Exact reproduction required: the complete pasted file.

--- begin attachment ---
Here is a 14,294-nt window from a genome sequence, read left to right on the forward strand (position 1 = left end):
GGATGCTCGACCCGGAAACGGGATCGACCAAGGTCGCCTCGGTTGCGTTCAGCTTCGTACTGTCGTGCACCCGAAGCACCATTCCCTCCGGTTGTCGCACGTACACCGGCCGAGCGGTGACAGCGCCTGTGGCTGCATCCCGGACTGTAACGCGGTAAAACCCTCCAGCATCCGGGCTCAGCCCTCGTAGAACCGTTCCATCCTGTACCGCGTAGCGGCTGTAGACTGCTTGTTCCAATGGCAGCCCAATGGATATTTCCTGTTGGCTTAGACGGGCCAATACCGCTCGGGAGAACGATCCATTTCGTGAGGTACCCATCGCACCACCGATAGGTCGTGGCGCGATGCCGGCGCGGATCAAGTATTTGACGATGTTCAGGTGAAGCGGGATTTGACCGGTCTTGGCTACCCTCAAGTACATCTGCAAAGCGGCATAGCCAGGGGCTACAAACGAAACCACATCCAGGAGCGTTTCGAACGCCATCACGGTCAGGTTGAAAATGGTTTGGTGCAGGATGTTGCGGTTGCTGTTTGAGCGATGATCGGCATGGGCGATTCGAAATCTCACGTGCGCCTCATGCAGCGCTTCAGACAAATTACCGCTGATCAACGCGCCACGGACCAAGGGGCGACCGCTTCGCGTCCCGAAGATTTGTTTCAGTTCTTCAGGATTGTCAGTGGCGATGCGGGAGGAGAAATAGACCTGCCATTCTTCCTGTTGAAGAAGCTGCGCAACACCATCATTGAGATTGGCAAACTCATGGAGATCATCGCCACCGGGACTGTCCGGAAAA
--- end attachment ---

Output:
Here is a 14,294-nt window from a genome sequence, read left to right on the forward strand (position 1 = left end):
GGATGCTCGACCCGGAAACGGGATCGACCAAGGTCGCCTCGGTTGCGTTCAGCTTCGTACTGTCGTGCACCCGAAGCACCATTCCCTCCGGTTGTCGCACGTACACCGGCCGAGCGGTGACAGCGCCTGTGGCTGCATCCCGGACTGTAACGCGGTAAAACCCTCCAGCATCCGGGCTCAGCCCTCGTAGAACCGTTCCATCCTGTACCGCGTAGCGGCTGTAGACTGCTTGTTCCAATGGCAGCCCAATGGATATTTCCTGTTGGCTTAGACGGGCCAATACCGCTCGGGAGAACGATCCATTTCGTGAGGTACCCATCGCACCACCGATAGGTCGTGGCGCGATGCCGGCGCGGATCAAGTATTTGACGATGTTCAGGTGAAGCGGGATTTGACCGGTCTTGGCTACCCTCAAGTACATCTGCAAAGCGGCATAGCCAGGGGCTACAAACGAAACCACATCCAGGAGCGTTTCGAACGCCATCACGGTCAGGTTGAAAATGGTTTGGTGCAGGATGTTGCGGTTGCTGTTTGAGCGATGATCGGCATGGGCGATTCGAAATCTCACGTGCGCCTCATGCAGCGCTTCAGACAAATTACCGCTGATCAACGCGCCACGGACCAAGGGGCGACCGCTTCGCGTCCCGAAGATTTGTTTCAGTTCTTCAGGATTGTCAGTGGCGATGCGGGAGGAGAAATAGACCTGCCATTCTTCCTGTTGAAGAAGCTGCGCAACACCATCATTGAGATTGGCAAACTCATGGAGATCATCGCCACCGGGACTGTCCGGAAAA